Comfort determines choice of face mask


Cordell Mackall

Nurse Stephanie Jenkins wears a KN95 mask, the kind that the college recommends.

Cordell Mackall, Reporter

AACC students said they choose their face masks based on how comfortable they feel.

Students have three basic masks to choose from: cloth, disposable and KN95.

KN95 masks, which the Centers for Disease Control recommends for indoor use, offer five-layer protection.

Stephanie Jenkins, a Health and Wellness Center nurse, said the KN95 mask is the best one and the cloth mask is the least effective. Campus officials recommend that students and employees wear the KN95 mask, but do not require it.

First-year information systems student Patrick Carroll said he wears a KN95 mask for the most protection because wearing it does not make his glasses fog up.

But replacing those masks can get expensive, he said.

“Because they’re not the ones you can keep forever,” Caroll said, “you got to buy new ones. You got to throw [them] away like a disposable, but other than that, I think they’re cool. 

First-year pre-medical student Naija Parker said she prefers to wear a fabric mask.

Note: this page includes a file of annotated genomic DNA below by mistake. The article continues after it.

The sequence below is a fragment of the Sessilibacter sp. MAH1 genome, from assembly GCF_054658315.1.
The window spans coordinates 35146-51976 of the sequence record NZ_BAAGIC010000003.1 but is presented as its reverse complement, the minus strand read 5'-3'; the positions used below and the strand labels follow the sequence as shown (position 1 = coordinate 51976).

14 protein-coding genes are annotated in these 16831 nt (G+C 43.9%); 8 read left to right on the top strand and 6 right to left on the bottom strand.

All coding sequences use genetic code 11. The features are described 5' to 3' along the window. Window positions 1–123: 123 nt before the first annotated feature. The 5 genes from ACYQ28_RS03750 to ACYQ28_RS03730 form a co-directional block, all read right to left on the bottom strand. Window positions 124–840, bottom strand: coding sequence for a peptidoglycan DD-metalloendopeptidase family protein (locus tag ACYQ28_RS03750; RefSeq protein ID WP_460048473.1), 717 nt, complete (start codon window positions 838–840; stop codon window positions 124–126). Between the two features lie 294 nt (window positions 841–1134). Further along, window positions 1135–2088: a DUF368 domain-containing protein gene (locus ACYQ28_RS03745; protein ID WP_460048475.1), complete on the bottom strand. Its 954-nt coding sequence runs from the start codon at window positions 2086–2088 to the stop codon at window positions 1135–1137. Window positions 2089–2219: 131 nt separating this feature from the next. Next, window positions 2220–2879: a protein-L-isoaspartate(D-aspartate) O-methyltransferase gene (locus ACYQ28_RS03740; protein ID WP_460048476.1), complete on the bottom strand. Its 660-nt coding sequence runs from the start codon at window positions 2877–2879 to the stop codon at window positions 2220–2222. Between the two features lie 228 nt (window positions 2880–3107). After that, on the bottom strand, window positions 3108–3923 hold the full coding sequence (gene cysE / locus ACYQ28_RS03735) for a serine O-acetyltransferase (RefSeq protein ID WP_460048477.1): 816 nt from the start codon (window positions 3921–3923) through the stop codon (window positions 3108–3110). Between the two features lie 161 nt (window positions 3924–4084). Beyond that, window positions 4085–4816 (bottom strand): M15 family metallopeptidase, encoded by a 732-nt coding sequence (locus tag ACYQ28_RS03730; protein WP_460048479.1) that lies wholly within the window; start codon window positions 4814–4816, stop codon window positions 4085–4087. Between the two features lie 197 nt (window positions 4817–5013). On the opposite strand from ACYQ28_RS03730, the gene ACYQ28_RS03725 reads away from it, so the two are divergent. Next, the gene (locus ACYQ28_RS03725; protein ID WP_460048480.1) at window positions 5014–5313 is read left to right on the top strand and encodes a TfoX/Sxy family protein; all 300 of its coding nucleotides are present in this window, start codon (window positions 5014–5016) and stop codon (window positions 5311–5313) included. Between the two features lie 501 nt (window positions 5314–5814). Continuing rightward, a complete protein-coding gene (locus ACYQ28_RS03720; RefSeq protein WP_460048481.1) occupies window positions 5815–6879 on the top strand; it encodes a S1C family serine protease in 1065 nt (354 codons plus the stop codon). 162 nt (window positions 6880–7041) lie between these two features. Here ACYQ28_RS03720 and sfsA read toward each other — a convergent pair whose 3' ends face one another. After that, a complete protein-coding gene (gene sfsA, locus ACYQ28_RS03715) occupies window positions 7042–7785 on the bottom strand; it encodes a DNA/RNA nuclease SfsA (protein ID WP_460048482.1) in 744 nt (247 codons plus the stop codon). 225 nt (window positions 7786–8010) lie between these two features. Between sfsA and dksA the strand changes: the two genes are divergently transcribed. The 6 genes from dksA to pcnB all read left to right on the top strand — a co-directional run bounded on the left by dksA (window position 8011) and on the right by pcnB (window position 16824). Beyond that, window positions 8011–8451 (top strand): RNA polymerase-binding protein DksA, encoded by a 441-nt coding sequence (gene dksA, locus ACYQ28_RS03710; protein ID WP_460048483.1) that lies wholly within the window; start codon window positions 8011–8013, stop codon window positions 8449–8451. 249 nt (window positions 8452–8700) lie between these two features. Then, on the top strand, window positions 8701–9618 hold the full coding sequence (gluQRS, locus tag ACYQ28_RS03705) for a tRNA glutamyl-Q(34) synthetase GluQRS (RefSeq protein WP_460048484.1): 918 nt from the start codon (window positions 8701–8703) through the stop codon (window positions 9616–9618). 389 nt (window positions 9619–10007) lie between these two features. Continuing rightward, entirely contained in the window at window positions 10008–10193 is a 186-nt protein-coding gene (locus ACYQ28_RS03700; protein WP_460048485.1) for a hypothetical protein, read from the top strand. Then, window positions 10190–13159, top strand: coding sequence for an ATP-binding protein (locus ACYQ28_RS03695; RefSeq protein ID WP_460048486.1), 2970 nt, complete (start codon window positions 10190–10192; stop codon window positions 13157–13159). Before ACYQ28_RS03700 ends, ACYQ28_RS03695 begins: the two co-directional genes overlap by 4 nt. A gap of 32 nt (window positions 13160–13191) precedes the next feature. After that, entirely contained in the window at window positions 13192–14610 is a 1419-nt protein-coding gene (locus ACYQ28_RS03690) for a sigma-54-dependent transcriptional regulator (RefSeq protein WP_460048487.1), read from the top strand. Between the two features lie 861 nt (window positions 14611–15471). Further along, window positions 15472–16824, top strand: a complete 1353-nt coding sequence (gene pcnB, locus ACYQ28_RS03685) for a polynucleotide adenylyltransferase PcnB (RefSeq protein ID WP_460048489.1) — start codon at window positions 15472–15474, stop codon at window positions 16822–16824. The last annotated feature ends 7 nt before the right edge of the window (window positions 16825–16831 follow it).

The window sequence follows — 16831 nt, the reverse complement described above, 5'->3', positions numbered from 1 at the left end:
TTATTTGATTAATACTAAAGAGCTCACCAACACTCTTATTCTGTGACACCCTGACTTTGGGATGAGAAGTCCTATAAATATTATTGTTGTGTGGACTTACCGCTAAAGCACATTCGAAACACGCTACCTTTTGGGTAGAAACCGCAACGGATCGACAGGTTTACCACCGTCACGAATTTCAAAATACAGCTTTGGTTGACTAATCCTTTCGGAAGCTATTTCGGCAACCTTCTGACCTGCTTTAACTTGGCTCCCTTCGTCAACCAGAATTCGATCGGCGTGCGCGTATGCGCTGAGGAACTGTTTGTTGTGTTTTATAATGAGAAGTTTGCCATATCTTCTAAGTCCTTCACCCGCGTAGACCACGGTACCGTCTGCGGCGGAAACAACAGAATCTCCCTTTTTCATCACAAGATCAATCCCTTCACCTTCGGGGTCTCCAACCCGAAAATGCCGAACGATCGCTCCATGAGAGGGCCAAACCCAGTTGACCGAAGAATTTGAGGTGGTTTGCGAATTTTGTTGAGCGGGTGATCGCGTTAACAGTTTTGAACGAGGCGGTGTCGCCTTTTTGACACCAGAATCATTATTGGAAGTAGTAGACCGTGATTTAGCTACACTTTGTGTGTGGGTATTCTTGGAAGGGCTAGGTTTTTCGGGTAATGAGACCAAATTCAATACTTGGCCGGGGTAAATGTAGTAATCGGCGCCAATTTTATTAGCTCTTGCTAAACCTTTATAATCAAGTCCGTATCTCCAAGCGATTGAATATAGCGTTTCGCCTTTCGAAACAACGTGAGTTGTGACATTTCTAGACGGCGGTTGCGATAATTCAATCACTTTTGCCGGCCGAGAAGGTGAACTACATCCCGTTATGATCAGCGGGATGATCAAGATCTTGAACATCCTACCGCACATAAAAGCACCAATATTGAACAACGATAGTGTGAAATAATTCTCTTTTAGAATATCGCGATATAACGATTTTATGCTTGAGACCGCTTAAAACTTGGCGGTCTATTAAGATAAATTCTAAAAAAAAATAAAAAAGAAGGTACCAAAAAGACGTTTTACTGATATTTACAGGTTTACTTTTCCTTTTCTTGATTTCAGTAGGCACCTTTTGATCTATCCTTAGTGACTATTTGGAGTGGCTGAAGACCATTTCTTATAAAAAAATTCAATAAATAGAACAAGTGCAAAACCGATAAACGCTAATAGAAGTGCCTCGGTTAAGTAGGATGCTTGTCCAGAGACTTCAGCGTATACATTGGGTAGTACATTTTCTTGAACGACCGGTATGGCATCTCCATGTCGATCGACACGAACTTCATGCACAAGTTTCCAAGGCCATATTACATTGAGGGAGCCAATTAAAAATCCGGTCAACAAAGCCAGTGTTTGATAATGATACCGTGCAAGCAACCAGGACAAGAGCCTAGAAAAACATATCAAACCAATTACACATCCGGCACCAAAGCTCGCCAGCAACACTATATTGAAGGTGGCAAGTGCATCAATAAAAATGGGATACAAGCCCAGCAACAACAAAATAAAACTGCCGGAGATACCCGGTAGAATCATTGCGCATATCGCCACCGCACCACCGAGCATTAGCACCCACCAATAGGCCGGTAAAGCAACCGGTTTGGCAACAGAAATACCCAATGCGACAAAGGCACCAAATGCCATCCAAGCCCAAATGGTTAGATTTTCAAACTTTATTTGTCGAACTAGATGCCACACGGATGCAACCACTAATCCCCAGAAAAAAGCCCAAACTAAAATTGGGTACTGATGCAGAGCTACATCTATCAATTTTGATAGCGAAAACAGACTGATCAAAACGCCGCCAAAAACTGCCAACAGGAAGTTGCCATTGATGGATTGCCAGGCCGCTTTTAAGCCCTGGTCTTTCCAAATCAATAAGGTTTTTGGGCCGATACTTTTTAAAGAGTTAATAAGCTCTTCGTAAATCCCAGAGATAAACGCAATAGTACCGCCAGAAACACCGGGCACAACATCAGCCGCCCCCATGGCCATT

“The [disposable] masks are harder to breathe and [the fabric] is easier to [inhale],” Parker said.

In addition, Parker said, “I prefer to wear the fabric mask because the cotton mask, it gets stuck on my nose

She said she likes to wear a mask that is washable.

Jenkins said it’s important to wash a fabric mask frequently, especially if the student wears the mask in classrooms where they are in close contact with others..

“[You can] throw [it] in a washing machine on hot water and [in the] dryer and hand wash it,” Jenkins said. 

Still, Jenkins said, ”What’s nice about the KN95 and or the [disposable] mask is you [just] can throw it away.”

First-year nutrition science student Merna Shaalon, on the other hand, wears disposable masks.   

“I wear makeup sometimes when I’m going out and [the cotton mask] just [gets] a lot of germs on it,” Shaalon said. “So I feel like it broke my skin and it never used to break out.”